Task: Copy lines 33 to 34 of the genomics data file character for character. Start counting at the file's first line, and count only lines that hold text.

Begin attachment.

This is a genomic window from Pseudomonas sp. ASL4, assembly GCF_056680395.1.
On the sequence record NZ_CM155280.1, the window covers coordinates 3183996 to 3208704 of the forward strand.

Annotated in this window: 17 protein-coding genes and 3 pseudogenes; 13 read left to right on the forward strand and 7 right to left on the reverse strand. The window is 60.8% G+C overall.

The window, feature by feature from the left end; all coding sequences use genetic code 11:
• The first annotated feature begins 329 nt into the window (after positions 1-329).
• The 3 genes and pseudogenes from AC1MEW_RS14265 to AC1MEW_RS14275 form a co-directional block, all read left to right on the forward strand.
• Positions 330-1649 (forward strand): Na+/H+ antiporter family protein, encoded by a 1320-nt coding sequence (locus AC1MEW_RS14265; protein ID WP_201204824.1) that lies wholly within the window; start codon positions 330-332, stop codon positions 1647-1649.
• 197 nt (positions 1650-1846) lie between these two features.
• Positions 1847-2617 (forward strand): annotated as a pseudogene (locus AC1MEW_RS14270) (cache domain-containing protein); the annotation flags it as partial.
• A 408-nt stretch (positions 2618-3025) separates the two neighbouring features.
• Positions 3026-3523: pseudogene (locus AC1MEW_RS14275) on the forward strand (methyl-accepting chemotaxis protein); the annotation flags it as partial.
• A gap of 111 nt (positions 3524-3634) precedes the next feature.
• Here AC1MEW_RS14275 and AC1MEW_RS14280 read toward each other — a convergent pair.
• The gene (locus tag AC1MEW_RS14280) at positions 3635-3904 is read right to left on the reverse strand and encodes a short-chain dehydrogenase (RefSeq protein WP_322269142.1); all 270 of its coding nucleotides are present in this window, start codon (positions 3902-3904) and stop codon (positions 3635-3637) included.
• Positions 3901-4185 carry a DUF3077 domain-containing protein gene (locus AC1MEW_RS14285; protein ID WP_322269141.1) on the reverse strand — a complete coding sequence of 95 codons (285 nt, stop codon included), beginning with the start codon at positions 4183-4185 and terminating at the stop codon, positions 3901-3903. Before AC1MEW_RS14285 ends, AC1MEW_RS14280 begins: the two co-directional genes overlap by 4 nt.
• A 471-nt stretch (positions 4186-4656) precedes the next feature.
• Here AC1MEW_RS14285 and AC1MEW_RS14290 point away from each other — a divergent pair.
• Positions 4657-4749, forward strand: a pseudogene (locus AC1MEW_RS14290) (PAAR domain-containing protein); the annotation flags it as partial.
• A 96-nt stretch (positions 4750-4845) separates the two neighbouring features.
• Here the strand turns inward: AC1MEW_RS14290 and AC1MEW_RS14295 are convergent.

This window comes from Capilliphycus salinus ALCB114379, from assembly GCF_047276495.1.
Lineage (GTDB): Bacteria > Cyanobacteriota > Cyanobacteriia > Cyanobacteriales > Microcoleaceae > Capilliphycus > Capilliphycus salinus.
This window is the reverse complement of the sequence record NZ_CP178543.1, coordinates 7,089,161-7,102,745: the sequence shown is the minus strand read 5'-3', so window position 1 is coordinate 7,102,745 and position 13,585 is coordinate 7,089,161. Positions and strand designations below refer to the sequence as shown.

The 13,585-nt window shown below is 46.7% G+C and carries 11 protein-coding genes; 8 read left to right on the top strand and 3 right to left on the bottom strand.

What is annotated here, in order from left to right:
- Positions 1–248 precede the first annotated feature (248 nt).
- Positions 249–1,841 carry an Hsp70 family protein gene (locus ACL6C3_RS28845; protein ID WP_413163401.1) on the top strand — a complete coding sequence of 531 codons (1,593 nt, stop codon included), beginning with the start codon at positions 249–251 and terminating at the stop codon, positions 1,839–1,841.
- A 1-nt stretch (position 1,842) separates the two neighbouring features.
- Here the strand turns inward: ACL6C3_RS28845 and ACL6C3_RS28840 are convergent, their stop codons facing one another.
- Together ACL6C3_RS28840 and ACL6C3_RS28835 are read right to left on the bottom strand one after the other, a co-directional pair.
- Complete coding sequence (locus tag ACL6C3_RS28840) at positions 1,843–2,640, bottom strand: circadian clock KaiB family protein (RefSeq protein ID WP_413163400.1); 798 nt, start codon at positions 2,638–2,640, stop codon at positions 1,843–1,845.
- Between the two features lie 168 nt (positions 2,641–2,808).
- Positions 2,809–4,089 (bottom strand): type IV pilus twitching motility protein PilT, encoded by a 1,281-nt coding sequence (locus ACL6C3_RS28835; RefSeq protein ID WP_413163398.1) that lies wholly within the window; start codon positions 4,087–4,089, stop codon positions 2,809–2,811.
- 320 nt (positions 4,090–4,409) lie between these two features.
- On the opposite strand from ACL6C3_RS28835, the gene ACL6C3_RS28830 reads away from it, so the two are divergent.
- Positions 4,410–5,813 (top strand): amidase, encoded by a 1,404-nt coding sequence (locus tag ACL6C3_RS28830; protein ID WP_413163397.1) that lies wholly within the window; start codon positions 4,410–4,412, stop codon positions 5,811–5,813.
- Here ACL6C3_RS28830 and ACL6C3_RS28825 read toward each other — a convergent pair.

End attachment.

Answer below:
- Positions 2,809–4,089 (bottom strand): type IV pilus twitching motility protein PilT, encoded by a 1,281-nt coding sequence (locus ACL6C3_RS28835; RefSeq protein ID WP_413163398.1) that lies wholly within the window; start codon positions 4,087–4,089, stop codon positions 2,809–2,811.
- 320 nt (positions 4,090–4,409) lie between these two features.